• A large body of trials of stearic acid suggests it is indeed cholesterol-neutral
  • However, epidemiologic studies of serum and dietary stearic acid are inconclusive due to many methodologic limitations
  • The large body of prospective studies of flavonoids suggests the flavonoid content of chocolate may reduce risk of cardiovascular mortality. Our updated meta-analysis indicates that intake of flavonoids may lower risk of CHD mortality, RR=0.81 (95% CI: 0.71 to 0.92) comparing highest and lowest tertiles.


Author Conclusion:
  • Based upon this systematic review, multiple lines of evidence from laboratory experiments and randomized trials suggest stearic acid may be neutral, while flavonoids are likely protective against CVD, the latter of which is well supported by prospective observational studies that suggest flavonoids may lower the risk of CHD mortality
  • Although it has been approximated that eating 50g of dark chocolate per day may reduce one's risk of CVD by 10.5% (95% CI: 7.0% to 13.5%), such crude estimates were based on results from studies of short duration and then extrapolated to long-term CVD outcomes
  • Therefore, the highest priority now is to conduct long-term randomized feeding trials, beyond short-term studies of CVD risk factor intermediates, in order to definitively investigate the impact of chocolate consumption on cardiovascular outcomes.


Reviewer Comments:
  • Exclusion criteria is not indicated
  • Studies varied in the amounts of chocolate and cocoa consumed
  • I felt the methods of data aggregation were not clearly outlined.

Research Design and Implementation Criteria Checklist: Review Articles
Relevance Questions
  1. Will the answer if true, have a direct bearing on the health of patients?
  2. Is the outcome or topic something that patients/clients/population groups would care about?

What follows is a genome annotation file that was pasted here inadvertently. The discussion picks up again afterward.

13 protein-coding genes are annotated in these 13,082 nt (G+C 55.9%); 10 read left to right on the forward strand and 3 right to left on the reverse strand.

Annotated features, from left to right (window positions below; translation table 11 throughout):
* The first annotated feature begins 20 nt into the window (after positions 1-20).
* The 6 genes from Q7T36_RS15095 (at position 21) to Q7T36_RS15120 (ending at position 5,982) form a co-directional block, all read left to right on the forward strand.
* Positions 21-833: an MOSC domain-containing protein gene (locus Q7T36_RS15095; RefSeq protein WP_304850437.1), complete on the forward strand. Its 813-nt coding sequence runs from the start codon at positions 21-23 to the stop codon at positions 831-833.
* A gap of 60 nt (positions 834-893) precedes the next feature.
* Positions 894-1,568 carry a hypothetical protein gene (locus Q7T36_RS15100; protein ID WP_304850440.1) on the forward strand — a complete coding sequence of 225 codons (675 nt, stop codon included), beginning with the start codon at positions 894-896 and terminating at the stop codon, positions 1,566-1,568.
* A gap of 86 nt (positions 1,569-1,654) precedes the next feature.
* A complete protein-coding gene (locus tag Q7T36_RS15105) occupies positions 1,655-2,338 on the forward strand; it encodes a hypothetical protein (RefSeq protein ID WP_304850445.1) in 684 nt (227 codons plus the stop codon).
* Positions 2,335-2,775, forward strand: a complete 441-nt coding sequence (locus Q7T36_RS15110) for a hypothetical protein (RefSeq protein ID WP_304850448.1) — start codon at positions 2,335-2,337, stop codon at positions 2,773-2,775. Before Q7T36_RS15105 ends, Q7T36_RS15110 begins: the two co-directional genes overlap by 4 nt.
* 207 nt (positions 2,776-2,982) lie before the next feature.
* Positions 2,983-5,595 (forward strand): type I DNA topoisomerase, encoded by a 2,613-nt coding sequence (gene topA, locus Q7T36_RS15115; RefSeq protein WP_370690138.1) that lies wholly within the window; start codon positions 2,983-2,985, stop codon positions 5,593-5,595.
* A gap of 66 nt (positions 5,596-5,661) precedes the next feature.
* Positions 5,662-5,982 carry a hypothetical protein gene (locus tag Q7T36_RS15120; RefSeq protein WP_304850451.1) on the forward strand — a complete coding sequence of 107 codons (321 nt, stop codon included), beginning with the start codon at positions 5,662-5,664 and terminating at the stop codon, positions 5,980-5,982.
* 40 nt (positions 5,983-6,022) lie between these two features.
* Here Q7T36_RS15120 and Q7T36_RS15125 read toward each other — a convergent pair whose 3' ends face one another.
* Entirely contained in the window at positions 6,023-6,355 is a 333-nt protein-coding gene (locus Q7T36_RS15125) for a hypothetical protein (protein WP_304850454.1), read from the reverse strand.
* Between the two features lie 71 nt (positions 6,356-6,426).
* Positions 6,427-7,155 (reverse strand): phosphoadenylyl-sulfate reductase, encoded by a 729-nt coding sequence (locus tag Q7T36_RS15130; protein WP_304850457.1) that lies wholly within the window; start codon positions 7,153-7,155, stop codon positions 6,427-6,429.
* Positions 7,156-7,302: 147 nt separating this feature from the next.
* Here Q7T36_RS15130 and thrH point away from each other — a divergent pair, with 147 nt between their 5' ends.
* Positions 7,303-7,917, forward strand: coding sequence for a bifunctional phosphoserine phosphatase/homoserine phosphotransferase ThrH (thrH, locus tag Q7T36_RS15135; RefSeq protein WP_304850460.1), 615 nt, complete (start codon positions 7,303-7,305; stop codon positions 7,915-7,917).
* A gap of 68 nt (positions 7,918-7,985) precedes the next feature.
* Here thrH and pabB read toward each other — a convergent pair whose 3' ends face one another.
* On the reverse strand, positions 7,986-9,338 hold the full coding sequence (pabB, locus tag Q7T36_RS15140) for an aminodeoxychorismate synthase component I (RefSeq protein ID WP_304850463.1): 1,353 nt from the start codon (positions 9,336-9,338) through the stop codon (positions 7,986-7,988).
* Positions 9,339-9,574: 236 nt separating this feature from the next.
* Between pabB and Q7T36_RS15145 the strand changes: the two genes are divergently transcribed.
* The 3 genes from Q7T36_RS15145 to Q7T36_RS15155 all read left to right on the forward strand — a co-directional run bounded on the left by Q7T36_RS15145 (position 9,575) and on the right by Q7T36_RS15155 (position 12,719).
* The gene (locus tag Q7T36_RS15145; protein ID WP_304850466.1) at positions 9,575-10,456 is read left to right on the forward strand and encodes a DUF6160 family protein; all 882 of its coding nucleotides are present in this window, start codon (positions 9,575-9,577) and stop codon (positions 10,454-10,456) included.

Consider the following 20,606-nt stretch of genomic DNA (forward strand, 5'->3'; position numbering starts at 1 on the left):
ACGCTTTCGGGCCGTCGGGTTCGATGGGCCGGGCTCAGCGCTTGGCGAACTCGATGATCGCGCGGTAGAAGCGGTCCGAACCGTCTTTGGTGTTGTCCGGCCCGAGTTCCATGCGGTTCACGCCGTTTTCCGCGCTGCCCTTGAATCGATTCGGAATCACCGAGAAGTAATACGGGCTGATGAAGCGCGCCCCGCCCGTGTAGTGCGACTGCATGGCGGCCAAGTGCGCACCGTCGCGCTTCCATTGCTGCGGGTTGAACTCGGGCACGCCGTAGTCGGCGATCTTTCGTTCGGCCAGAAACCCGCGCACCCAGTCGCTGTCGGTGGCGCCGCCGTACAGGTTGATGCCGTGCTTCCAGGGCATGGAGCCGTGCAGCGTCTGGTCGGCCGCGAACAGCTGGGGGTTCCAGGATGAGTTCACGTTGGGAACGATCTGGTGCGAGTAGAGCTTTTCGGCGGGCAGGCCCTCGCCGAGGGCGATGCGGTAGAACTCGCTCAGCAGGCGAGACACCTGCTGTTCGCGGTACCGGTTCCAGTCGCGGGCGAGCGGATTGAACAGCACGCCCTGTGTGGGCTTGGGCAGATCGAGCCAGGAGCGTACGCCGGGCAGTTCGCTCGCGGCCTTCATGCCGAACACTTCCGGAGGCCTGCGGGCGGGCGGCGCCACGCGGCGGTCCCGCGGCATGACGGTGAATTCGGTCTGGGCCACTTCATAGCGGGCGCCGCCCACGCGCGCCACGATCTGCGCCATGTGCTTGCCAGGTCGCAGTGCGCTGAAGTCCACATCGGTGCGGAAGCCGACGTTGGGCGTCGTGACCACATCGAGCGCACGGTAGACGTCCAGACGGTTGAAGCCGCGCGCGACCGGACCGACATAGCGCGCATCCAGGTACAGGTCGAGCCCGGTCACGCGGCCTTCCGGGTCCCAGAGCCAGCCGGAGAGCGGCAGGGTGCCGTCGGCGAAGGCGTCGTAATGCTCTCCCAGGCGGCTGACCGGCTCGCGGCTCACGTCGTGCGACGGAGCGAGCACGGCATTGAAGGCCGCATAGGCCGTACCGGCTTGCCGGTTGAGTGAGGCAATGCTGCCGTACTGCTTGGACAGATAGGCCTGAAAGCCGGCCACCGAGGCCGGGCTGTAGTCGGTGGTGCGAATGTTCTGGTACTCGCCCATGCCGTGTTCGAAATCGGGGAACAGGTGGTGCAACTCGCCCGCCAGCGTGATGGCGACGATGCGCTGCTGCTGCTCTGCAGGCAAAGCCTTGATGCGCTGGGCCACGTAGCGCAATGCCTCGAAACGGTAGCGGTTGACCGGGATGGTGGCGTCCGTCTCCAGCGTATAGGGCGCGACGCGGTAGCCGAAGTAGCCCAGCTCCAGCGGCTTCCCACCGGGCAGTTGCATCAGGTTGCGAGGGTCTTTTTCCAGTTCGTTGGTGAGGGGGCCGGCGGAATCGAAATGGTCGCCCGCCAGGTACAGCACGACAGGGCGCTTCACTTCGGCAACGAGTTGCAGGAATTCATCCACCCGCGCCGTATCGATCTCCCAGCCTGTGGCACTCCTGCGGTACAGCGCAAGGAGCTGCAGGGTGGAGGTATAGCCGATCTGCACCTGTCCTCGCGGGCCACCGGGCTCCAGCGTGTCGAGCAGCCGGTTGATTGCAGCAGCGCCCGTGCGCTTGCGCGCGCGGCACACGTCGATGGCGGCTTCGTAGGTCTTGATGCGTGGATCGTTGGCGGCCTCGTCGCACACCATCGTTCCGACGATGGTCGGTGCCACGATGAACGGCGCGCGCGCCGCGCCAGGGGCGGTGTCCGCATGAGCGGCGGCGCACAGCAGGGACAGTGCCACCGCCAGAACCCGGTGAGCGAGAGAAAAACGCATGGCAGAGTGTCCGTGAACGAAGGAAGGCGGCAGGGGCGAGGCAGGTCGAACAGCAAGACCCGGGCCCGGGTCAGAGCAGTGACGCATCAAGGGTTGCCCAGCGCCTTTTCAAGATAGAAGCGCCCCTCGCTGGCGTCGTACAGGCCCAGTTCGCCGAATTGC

3. Is the problem addressed in the review one that is relevant to nutrition or dietetics practice?
  4. Will the information, if true, require a change in practice?
Validity Questions
  1. Was the question for the review clearly focused and appropriate?
  2. Was the search strategy used to locate relevant studies comprehensive? Were the databases searched and the search terms used described?
  3. Were explicit methods used to select studies to include in the review? Were inclusion/exclusion criteria specified and appropriate? Were selection methods unbiased?
  4. Was there an appraisal of the quality and validity of studies included in the review? Were appraisal methods specified, appropriate, and reproducible?
  5. Were specific treatments/interventions/exposures described? Were treatments similar enough to be combined?
  6. Was the outcome of interest clearly indicated? Were other potential harms and benefits considered?
  7. Were processes for data abstraction, synthesis, and analysis described? Were they applied consistently across studies and groups? Was there appropriate use of qualitative and/or quantitative synthesis? Was variation in findings among studies analyzed? Were heterogeneity issued considered? If data from studies were aggregated for meta-analysis, was the procedure described?
  8. Are the results clearly presented in narrative and/or quantitative terms? If summary statistics are used, are levels of significance and/or confidence intervals included?
  9. Are conclusions supported by results with biases and limitations taken into consideration? Are limitations of the review identified and discussed?
  10. Was bias due to the review’s funding or sponsorship unlikely?